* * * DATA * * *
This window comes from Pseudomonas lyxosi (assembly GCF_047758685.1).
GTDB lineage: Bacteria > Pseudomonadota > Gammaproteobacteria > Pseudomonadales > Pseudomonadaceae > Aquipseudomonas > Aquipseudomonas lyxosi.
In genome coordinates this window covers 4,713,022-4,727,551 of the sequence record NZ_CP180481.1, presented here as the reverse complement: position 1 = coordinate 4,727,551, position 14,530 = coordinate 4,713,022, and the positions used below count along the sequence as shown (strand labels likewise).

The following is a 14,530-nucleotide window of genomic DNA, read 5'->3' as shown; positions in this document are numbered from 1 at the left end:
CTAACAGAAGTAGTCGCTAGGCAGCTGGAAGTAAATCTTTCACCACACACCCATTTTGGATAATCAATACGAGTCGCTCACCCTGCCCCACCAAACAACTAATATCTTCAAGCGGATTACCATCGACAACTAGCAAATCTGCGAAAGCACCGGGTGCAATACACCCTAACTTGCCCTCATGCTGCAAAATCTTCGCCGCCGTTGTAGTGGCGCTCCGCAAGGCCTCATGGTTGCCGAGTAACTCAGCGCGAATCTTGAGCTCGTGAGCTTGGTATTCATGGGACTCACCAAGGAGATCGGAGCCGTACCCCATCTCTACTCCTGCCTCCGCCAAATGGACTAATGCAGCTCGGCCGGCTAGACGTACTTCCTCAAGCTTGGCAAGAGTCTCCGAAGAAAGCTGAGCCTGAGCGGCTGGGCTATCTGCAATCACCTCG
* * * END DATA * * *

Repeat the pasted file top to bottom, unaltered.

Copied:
This window comes from Pseudomonas lyxosi (assembly GCF_047758685.1).
GTDB lineage: Bacteria > Pseudomonadota > Gammaproteobacteria > Pseudomonadales > Pseudomonadaceae > Aquipseudomonas > Aquipseudomonas lyxosi.
In genome coordinates this window covers 4,713,022-4,727,551 of the sequence record NZ_CP180481.1, presented here as the reverse complement: position 1 = coordinate 4,727,551, position 14,530 = coordinate 4,713,022, and the positions used below count along the sequence as shown (strand labels likewise).

The following is a 14,530-nucleotide window of genomic DNA, read 5'->3' as shown; positions in this document are numbered from 1 at the left end:
CTAACAGAAGTAGTCGCTAGGCAGCTGGAAGTAAATCTTTCACCACACACCCATTTTGGATAATCAATACGAGTCGCTCACCCTGCCCCACCAAACAACTAATATCTTCAAGCGGATTACCATCGACAACTAGCAAATCTGCGAAAGCACCGGGTGCAATACACCCTAACTTGCCCTCATGCTGCAAAATCTTCGCCGCCGTTGTAGTGGCGCTCCGCAAGGCCTCATGGTTGCCGAGTAACTCAGCGCGAATCTTGAGCTCGTGAGCTTGGTATTCATGGGACTCACCAAGGAGATCGGAGCCGTACCCCATCTCTACTCCTGCCTCCGCCAAATGGACTAATGCAGCTCGGCCGGCTAGACGTACTTCCTCAAGCTTGGCAAGAGTCTCCGAAGAAAGCTGAGCCTGAGCGGCTGGGCTATCTGCAATCACCTCG